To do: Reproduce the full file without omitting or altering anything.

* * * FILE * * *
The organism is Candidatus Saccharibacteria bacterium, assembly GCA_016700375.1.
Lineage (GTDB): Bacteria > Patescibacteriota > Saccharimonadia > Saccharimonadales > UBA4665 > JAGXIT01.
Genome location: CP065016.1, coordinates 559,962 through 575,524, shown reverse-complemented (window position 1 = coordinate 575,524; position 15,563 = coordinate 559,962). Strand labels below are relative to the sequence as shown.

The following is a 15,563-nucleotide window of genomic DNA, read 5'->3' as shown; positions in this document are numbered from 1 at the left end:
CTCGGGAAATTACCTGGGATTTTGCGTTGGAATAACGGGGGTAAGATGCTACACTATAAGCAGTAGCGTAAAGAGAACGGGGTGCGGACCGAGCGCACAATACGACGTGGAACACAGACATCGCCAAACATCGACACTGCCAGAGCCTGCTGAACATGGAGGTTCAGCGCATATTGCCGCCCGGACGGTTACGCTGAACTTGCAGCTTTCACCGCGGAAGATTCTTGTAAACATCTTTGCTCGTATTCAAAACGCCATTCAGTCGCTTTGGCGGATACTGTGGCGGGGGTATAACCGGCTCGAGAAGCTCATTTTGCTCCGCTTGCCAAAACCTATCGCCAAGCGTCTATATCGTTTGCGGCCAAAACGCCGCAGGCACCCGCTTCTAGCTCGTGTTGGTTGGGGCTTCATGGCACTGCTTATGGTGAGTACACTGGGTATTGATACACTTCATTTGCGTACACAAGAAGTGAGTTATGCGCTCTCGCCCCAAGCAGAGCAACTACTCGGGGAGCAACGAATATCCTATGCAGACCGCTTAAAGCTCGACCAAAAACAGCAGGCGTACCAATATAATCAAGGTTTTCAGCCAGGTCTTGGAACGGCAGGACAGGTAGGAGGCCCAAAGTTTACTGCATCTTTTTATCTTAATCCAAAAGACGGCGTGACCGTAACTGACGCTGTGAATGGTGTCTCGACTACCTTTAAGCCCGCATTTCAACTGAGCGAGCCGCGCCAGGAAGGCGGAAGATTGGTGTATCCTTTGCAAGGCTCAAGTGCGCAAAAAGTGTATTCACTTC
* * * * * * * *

The organism is Candidatus Saccharibacteria bacterium, assembly GCA_016700375.1.
Lineage (GTDB): Bacteria > Patescibacteriota > Saccharimonadia > Saccharimonadales > UBA4665 > JAGXIT01.
Genome location: CP065016.1, coordinates 559,962 through 575,524, shown reverse-complemented (window position 1 = coordinate 575,524; position 15,563 = coordinate 559,962). Strand labels below are relative to the sequence as shown.

The following is a 15,563-nucleotide window of genomic DNA, read 5'->3' as shown; positions in this document are numbered from 1 at the left end:
CTCGGGAAATTACCTGGGATTTTGCGTTGGAATAACGGGGGTAAGATGCTACACTATAAGCAGTAGCGTAAAGAGAACGGGGTGCGGACCGAGCGCACAATACGACGTGGAACACAGACATCGCCAAACATCGACACTGCCAGAGCCTGCTGAACATGGAGGTTCAGCGCATATTGCCGCCCGGACGGTTACGCTGAACTTGCAGCTTTCACCGCGGAAGATTCTTGTAAACATCTTTGCTCGTATTCAAAACGCCATTCAGTCGCTTTGGCGGATACTGTGGCGGGGGTATAACCGGCTCGAGAAGCTCATTTTGCTCCGCTTGCCAAAACCTATCGCCAAGCGTCTATATCGTTTGCGGCCAAAACGCCGCAGGCACCCGCTTCTAGCTCGTGTTGGTTGGGGCTTCATGGCACTGCTTATGGTGAGTACACTGGGTATTGATACACTTCATTTGCGTACACAAGAAGTGAGTTATGCGCTCTCGCCCCAAGCAGAGCAACTACTCGGGGAGCAACGAATATCCTATGCAGACCGCTTAAAGCTCGACCAAAAACAGCAGGCGTACCAATATAATCAAGGTTTTCAGCCAGGTCTTGGAACGGCAGGACAGGTAGGAGGCCCAAAGTTTACTGCATCTTTTTATCTTAATCCAAAAGACGGCGTGACCGTAACTGACGCTGTGAATGGTGTCTCGACTACCTTTAAGCCCGCATTTCAACTGAGCGAGCCGCGCCAGGAAGGCGGAAGATTGGTGTATCCTTTGCAAGGCTCAAGTGCGCAAAAAGTGTATTCACTTC